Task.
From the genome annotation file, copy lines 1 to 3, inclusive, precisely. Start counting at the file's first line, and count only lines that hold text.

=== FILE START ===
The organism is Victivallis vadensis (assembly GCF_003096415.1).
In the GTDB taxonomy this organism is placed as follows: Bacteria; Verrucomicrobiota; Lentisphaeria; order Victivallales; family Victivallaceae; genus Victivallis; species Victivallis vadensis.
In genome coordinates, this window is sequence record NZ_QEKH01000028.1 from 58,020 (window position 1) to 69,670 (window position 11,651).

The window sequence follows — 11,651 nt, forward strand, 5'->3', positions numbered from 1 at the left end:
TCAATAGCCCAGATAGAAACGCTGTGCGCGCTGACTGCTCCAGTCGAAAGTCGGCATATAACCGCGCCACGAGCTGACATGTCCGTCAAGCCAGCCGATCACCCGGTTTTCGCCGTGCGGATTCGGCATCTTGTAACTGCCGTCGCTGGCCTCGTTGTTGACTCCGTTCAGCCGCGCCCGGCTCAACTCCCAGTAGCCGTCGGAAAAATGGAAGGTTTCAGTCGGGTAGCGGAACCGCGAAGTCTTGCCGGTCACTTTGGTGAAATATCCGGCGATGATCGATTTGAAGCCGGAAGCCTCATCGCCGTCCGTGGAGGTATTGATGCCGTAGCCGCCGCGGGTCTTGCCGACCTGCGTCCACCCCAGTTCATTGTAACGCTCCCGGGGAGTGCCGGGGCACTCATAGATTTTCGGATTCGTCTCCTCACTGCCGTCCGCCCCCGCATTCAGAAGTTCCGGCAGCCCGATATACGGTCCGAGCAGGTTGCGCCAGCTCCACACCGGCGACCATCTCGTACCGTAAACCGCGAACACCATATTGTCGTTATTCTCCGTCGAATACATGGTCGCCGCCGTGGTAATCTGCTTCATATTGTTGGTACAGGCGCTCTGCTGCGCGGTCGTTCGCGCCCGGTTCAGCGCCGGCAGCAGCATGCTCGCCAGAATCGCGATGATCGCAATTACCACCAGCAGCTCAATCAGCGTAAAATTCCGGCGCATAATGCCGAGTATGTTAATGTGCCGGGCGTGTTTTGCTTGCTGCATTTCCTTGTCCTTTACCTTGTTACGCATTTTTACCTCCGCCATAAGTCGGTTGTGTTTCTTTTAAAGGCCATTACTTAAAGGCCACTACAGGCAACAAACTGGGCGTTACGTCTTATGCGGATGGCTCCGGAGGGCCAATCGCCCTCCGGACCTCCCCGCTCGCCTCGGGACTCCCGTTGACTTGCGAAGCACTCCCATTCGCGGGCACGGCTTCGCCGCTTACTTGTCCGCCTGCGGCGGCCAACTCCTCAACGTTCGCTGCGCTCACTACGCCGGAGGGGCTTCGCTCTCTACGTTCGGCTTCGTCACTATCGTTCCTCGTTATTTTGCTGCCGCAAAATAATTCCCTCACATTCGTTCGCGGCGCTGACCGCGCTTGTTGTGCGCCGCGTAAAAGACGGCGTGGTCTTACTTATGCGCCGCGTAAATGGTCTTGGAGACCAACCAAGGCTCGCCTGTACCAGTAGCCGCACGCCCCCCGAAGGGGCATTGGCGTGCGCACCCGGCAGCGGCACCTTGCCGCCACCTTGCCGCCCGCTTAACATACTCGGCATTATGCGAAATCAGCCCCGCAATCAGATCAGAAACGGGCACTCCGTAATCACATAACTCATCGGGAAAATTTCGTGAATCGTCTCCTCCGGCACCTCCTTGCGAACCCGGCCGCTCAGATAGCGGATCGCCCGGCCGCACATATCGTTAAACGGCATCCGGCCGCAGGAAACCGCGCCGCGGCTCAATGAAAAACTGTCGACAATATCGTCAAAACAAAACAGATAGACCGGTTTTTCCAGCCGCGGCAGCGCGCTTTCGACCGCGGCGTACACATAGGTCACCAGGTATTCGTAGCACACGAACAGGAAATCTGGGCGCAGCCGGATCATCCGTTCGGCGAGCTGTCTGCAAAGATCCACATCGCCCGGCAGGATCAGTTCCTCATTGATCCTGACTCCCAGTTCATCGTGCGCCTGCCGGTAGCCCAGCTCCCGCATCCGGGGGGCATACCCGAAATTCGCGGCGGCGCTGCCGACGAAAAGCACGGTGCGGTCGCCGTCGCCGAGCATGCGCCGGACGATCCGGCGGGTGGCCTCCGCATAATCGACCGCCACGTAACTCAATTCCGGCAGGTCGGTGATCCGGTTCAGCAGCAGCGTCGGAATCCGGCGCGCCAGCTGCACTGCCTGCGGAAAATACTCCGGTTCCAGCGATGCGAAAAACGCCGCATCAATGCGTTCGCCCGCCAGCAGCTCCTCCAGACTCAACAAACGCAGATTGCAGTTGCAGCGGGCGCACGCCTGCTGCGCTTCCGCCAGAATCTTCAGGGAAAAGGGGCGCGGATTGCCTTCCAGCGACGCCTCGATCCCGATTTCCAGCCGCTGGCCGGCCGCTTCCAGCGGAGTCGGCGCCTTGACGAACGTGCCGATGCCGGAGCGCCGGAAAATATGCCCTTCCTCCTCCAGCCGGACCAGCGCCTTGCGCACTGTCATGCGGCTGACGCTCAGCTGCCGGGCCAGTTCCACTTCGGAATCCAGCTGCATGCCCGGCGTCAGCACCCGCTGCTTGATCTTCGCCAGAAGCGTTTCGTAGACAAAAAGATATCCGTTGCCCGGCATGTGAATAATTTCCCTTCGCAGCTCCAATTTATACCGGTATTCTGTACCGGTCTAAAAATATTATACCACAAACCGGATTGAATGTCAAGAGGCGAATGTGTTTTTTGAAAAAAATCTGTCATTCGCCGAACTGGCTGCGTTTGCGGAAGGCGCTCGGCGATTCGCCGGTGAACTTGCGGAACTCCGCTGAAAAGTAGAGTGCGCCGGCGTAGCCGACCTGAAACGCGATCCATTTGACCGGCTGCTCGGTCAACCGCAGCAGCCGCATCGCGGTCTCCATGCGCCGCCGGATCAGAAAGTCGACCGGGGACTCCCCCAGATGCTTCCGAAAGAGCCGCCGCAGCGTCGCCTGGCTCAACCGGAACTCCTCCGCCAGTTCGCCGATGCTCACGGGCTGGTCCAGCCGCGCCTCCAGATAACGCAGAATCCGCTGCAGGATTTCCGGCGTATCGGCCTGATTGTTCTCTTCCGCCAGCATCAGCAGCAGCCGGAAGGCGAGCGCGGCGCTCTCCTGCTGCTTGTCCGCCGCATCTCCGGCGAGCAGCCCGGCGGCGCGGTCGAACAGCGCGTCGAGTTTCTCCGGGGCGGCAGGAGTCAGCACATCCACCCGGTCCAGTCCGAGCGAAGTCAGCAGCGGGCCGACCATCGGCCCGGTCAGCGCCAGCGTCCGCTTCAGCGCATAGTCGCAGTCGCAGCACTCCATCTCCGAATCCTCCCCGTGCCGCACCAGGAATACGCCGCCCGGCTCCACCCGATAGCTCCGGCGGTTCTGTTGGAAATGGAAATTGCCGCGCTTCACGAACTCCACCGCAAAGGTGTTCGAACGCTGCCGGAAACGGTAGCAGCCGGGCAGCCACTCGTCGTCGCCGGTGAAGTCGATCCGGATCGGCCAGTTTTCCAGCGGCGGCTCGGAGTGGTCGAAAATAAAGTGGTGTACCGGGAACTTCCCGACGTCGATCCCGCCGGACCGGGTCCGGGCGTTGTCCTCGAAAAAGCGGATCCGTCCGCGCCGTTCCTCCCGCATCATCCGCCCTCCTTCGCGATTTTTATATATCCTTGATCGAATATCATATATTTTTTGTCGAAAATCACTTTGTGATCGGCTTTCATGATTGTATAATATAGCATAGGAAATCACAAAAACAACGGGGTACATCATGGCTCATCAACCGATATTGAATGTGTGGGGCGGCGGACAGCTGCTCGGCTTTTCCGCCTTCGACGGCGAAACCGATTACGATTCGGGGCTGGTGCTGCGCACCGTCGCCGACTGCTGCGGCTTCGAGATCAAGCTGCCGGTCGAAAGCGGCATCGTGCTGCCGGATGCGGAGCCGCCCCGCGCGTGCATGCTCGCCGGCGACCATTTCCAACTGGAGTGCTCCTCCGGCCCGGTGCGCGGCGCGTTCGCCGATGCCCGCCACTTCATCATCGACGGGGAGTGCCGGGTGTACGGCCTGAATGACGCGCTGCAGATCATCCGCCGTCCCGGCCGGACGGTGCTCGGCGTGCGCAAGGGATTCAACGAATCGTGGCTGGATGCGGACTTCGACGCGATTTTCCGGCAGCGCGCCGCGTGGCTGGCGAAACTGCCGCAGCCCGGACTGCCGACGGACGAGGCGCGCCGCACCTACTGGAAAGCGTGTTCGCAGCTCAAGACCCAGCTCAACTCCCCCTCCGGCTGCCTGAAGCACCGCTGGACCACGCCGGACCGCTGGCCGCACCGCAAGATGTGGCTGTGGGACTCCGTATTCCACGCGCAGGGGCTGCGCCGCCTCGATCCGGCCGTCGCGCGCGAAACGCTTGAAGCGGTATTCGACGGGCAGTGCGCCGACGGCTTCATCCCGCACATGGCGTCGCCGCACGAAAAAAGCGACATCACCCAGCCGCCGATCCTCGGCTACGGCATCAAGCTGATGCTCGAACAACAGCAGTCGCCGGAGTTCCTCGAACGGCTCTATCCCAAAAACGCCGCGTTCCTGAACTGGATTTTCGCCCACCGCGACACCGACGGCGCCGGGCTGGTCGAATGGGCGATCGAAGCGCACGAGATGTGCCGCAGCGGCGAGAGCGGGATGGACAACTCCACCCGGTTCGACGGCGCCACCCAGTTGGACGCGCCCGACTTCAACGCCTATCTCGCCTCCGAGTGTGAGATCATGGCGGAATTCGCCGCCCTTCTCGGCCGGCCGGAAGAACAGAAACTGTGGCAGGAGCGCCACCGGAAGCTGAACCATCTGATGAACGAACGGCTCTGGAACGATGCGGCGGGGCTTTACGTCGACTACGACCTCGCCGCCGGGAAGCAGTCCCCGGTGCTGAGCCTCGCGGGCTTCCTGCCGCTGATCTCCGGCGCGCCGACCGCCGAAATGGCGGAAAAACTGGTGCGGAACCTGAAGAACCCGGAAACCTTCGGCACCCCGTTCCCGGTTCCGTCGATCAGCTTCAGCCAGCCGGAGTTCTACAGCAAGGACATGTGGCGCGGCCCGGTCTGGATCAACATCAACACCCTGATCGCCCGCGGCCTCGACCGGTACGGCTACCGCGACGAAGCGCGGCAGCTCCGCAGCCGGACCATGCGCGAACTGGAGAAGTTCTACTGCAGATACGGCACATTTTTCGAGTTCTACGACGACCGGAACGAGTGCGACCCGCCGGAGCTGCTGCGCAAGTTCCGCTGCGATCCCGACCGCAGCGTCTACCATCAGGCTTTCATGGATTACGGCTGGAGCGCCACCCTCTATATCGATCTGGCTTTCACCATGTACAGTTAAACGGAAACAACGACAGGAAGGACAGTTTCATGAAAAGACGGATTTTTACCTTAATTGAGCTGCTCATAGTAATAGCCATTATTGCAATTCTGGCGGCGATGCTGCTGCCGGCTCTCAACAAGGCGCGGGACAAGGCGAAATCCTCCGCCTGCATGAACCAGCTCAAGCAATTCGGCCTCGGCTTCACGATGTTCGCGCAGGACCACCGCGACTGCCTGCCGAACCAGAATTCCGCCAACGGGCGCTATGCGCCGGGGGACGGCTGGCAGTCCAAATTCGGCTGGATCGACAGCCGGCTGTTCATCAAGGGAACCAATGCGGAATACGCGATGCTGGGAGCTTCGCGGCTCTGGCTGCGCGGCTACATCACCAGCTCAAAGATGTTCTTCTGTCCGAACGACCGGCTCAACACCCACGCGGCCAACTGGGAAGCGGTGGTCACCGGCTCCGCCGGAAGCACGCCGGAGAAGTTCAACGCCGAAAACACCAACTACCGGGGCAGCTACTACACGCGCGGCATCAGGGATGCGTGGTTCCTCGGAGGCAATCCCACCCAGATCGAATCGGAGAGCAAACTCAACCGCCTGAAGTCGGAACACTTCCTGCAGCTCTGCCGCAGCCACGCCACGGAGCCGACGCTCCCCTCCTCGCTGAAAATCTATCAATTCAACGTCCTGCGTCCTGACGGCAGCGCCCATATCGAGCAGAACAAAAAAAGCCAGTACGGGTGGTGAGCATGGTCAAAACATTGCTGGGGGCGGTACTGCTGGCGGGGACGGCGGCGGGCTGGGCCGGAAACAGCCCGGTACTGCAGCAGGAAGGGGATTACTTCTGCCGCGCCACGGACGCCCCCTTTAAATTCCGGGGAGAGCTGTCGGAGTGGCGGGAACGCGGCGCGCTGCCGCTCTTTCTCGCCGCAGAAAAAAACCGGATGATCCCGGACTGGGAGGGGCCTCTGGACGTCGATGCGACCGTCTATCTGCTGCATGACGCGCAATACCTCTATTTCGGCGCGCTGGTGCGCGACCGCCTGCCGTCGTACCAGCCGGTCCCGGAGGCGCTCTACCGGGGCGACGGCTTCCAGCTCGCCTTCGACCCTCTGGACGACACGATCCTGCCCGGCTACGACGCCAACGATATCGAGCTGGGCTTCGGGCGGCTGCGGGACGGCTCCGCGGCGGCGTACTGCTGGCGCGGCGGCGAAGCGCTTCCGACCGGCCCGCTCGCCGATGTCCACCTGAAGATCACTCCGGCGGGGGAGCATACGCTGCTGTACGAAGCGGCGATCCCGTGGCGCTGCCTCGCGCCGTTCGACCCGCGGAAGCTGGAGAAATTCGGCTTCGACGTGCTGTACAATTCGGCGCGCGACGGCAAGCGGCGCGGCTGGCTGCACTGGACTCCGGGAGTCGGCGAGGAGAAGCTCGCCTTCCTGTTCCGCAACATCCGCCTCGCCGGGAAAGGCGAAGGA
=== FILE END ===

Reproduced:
The organism is Victivallis vadensis (assembly GCF_003096415.1).
In the GTDB taxonomy this organism is placed as follows: Bacteria; Verrucomicrobiota; Lentisphaeria; order Victivallales; family Victivallaceae; genus Victivallis; species Victivallis vadensis.
In genome coordinates, this window is sequence record NZ_QEKH01000028.1 from 58,020 (window position 1) to 69,670 (window position 11,651).